I won’t spend any more time talking about the brave new world of the Pioneer League–I’ve done that enough–but Boise’s relative proximity makes it a viable option for the Pioneer and boosts the likelihood that Boise may be heading out the door along with Salem-Keizer. 

It’s pretty easy to imagine this being the 2021 Northwest League. But that was the case six months ago. This is the final month of the PBA, baby. If we were to reduce down to four teams, which four make the cut? I see two possible scenarios. Both involve the Dust Devils blowing away to the summer collegiate ranks (or maybe Pioneer League?) so let’s go ahead and take them off the map. 

This is brutal, isn’t it? 

One scenario for a four-team league would make the most geographic sense–taking NWL stalwart Spokane off the map. This would be unthinkable a year ago, but here we are. Whatever happens with the NWL, you can all but guarantee that Spokane will have a new parent club, assuming they get one at all. The Texas Rangers will be with Hickory and Down East for their two Single-A affiliates. Avista Stadium is an old park, although I can’t speak to what the clubhouses look like and can’t claim to know if it’s better than it seems. But with the Rangers out of town, can you see an MLB team jumping at the chance to send their prospects to the high desert of eastern Washington, where a long bus ride over the Cascades is a requirement for any away game? Like Boise, Spokane could have something of a soft landing in the reimagined Pioneer League. That would give us an NWL that look like this: 

As neat as this little coastal chain looks on a map, there’s another orca in the room, if you will. The Vancouver Canadians, for all their strengths, are kind of in a vulnerable spot. If the NWL and Midwest League (as it’s currently constructed) are at the same level, it’s pretty likely that the Blue Jays choose the Lansing Lugnuts, the nearest minor league team to Toronto. Actually, regardless of level (or even flattening of Single-A) the Jays are pretty much guaranteed to go with Lansing and Dunedin for their two Single-A teams.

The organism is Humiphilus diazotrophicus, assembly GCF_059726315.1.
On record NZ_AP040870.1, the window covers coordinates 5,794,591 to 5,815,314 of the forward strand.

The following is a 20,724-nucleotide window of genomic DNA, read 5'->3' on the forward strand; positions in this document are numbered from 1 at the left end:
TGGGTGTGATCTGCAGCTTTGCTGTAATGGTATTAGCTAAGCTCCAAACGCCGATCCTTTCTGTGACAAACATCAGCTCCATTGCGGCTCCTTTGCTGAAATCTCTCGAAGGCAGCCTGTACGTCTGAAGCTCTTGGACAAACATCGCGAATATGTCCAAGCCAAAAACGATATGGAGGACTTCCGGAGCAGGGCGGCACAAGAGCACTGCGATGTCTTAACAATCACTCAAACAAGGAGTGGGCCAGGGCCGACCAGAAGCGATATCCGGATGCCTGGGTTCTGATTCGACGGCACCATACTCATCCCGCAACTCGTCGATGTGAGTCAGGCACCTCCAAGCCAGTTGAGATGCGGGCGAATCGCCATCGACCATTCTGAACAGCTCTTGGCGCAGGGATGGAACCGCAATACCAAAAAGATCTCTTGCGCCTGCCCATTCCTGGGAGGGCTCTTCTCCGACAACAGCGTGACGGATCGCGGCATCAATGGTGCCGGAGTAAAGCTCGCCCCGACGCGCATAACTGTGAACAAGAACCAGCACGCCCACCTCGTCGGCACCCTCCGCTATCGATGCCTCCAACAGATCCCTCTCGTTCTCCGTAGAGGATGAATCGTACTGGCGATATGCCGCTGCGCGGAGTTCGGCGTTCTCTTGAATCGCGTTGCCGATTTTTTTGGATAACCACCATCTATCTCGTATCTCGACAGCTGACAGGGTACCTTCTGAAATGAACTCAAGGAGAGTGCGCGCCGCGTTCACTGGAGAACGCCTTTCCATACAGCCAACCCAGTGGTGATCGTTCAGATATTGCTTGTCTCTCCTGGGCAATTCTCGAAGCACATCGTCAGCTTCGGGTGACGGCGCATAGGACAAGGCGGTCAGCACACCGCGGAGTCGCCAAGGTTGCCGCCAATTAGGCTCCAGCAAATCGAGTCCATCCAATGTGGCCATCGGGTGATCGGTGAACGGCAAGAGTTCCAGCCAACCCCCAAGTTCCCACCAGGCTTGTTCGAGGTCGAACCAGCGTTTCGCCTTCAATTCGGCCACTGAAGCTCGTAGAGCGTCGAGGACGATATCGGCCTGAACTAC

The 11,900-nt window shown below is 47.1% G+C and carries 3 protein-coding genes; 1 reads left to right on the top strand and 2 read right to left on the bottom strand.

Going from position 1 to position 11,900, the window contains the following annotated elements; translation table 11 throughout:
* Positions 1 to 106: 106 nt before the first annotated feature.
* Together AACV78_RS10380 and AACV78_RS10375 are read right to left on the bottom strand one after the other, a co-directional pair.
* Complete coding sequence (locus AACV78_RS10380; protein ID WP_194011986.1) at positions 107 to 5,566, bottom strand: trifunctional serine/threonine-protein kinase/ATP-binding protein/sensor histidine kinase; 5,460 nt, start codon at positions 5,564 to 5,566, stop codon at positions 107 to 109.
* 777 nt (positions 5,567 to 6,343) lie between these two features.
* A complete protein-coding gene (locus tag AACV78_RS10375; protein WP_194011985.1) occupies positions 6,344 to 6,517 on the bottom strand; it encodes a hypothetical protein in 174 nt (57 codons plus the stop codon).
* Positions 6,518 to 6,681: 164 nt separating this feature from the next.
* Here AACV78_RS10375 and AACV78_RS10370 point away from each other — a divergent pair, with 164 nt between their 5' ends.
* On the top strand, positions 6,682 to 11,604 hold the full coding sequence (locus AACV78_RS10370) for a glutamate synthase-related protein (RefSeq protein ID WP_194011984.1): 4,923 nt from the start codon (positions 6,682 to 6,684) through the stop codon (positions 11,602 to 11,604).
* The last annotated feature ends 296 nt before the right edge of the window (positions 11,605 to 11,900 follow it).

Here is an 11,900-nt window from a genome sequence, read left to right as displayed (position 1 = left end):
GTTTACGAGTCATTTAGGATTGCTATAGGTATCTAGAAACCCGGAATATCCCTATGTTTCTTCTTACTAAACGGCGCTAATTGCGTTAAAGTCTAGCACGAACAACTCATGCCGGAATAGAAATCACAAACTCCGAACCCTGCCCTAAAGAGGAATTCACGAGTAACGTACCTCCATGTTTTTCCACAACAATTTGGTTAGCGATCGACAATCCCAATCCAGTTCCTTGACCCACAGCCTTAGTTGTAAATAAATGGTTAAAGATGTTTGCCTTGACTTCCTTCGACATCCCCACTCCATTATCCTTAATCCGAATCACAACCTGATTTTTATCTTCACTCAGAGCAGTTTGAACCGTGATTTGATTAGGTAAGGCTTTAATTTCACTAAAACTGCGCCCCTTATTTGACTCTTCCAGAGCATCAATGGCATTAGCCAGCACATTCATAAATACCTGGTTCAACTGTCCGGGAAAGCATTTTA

It can also be kind of a hassle to get over the border, and I’m not sure how that works for a busload of young baseballers. Is Covid a factor too? MLB isn’t being played in Canada in 2020, and most indy/collegiate teams north of the border shut down this year as well. Will it be all systems go in 2021? Or should Spokane stick around, leaving the affiliated minors without a single Canadian team since, uh, forever. But maybe losing a lowly team like this would be the impetus to Vancouver pulling together a major league (or at least Pacific Coast League) quality facility. 

That gives us a tidy little Evergreen Division to vie against the Beaver Division. Of course, if we’re going to get this anal retentive about geography, let’s imagine a scenario in which the Salem-Keizer Volcanoes are like “wait up, Giants. We’ll build the best clubhouse in the minors in time for the 2021 season.” 

That’s the good stuff right there. Everett and Seattle, Hillsboro and Arizona, Salem and San Francisco, Eugene and Los Angeles. 

Final thoughts

OK, these are supposed to Last-Month “Minis.” I really let myself get into the weeds here. But I want to restate two things. 1. This paring down of the Northwest League is not an idea with any external validity, and 2. although big changes are coming, they will be temporary. By 2030, maybe both Portland and Vancouver will have MLB teams. Maybe cities like Spokane and Boise will be bumped up to Triple-A. Who knows, my friends. 

Today’s world requires flexibility, and the next PBA won’t be hammered out overnight. Take care, be well, and thanks for walking with me along all these weird and winding paths.